UBS to pay $1.4bn to settle fraud claims from 2008 crisis

A man walks into UBSImage source, Getty Images

Swiss bank UBS has agreed to pay $1.4bn (£1.1bn) to resolve fraud claims in the US stemming from the 2008 financial crisis.

It brings to a close the last case brought by US prosecutors investigating banks’ conduct in the run-up to the crash, which sparked a global downturn.

Prosecutors said the bank had lied about the quality of mortgages that were packaged and sold to investors in a series of deals in 2006-2007.

UBS did not admit or deny the claims.

In a statement, it said it had already set aside money for the “legacy” matter and the deal would resolve all civil claims in the US.

The bank had previously sought to have the case dismissed, saying prosecutors had not presented evidence of any intentional fraud.

In the lawsuit, which was brought in 2018, US prosecutors alleged that the Swiss bank had misled investors in connection with the sale of mortgage-backed securities more than a decade ago.

Ryan K Buchanan, United States attorney for the Northern District of Georgia, said UBS’ conduct had “played a significant role in causing a financial crisis that harmed millions of Americans”.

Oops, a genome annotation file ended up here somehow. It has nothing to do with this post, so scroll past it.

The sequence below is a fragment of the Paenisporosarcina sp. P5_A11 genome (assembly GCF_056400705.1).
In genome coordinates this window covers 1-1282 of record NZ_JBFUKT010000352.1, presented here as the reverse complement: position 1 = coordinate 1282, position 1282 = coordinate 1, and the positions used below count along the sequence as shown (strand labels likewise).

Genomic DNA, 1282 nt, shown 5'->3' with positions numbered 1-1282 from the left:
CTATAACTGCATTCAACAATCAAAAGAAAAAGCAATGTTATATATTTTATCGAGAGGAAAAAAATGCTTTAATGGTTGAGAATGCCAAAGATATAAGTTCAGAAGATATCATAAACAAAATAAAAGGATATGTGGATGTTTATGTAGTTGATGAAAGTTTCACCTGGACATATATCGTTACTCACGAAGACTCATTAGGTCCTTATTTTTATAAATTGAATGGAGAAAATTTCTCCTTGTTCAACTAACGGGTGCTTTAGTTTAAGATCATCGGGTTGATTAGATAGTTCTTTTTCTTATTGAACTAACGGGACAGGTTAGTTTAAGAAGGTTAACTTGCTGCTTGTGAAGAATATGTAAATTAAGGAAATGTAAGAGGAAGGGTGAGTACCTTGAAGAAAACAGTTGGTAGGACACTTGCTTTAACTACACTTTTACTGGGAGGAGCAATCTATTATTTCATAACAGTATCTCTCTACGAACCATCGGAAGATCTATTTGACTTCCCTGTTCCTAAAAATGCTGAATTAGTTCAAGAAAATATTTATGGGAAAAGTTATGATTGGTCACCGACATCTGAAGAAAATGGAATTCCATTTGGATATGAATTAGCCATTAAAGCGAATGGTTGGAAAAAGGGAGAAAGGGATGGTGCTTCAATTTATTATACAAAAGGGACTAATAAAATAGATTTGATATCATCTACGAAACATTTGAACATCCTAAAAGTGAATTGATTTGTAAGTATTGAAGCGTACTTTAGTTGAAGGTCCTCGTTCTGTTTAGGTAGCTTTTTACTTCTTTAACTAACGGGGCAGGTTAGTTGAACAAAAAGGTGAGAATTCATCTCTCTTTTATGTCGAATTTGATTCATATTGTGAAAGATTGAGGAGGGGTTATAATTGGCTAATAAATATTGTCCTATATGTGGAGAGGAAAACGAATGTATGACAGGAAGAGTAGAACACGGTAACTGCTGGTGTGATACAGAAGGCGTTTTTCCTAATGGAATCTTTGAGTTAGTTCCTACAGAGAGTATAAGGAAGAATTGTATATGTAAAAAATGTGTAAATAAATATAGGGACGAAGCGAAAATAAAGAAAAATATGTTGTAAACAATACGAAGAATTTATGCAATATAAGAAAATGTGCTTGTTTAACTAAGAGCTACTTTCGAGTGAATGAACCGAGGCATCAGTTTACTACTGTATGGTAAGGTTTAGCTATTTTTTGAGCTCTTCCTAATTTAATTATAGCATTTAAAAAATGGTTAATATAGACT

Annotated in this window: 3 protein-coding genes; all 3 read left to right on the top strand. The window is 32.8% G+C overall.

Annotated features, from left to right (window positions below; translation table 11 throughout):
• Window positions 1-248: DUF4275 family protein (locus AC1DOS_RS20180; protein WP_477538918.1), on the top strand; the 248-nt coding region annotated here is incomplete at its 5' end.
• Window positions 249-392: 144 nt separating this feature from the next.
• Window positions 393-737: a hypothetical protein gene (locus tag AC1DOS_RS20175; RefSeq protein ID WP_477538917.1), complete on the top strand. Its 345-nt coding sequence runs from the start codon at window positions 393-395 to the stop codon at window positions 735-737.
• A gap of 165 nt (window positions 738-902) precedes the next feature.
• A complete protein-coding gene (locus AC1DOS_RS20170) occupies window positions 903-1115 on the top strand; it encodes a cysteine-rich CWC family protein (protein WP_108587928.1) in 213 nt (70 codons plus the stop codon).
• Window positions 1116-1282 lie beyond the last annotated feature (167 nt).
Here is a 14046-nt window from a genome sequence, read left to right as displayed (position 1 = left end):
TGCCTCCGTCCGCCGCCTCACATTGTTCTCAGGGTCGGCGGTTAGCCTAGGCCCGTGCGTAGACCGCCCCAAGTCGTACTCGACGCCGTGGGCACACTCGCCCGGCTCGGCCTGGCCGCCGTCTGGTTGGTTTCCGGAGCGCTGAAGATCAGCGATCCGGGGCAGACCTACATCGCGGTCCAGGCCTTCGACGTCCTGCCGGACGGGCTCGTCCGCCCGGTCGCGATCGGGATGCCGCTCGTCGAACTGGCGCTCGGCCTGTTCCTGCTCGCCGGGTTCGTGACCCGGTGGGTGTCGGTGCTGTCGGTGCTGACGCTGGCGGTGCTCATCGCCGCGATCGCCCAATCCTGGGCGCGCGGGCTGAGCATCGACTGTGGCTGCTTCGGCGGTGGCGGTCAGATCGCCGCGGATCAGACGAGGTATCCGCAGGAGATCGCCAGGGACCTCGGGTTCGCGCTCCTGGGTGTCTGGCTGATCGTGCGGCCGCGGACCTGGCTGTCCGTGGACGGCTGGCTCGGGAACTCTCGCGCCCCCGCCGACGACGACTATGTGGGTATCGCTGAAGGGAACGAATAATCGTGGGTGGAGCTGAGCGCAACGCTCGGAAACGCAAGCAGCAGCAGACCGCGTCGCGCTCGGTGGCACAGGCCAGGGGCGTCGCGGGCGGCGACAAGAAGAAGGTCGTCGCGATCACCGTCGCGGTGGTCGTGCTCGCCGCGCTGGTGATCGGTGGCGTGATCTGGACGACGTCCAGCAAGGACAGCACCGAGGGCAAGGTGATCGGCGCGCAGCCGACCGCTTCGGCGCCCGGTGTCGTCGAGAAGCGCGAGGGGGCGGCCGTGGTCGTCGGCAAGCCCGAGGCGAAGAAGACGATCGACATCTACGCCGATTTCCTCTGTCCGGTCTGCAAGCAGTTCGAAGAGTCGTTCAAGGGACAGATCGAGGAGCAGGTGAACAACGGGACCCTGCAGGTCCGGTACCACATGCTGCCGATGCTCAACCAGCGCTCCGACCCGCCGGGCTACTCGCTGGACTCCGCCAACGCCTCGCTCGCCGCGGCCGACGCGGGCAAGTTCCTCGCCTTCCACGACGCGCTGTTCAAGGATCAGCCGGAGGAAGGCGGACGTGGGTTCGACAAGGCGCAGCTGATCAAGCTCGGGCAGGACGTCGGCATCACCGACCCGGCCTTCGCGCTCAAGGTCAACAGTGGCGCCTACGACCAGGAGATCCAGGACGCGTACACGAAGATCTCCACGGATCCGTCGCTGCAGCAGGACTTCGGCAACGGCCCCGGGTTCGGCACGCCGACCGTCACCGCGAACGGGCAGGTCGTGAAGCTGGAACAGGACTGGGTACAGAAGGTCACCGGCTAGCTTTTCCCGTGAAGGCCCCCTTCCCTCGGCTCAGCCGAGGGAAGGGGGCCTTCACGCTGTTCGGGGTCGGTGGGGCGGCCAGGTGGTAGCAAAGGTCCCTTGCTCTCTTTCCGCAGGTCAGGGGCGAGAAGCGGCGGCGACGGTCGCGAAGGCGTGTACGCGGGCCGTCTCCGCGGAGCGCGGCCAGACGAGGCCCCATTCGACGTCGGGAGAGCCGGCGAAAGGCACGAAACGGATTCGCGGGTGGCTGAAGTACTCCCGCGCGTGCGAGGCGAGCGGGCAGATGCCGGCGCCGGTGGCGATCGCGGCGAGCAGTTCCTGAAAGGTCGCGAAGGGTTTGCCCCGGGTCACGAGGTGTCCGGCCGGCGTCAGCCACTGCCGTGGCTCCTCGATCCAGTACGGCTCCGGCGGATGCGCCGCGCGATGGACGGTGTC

“The scope of this settlement should serve as a warning to other financial institutions – both large and small – of the significant penalties that can result when corporations misrepresent vital information to investors and undermine trust in our public markets,” he added.

UBS, which is one of the world’s top investment banks, is the eighteenth firm to reach a settlement in the US over its role in the 2008 crisis, prosecutors said.

The deals have led to more than $36bn in penalties altogether, involving the world’s biggest banks, ratings firms and others.

US banks including JP Morgan and Bank of America have agreed to pay far larger sums than UBS.

Global banks’ exposure to bad US mortgages in the early 2000s played a key role in sparking the financial crisis, which led to a sharp contraction in the global economy and the most severe downturn since the Great Depression of the 1930s in America.

Unexpected losses stemming from the loans created strains in the financial system and led to the collapse of several major banks, including Lehman Brothers in the US in 2008.

Prosecutors have accused banks of fuelling the crisis with illegal mortgage lending, which spread to the wider financial system thanks to widespread trading of securities backed by mortgages.

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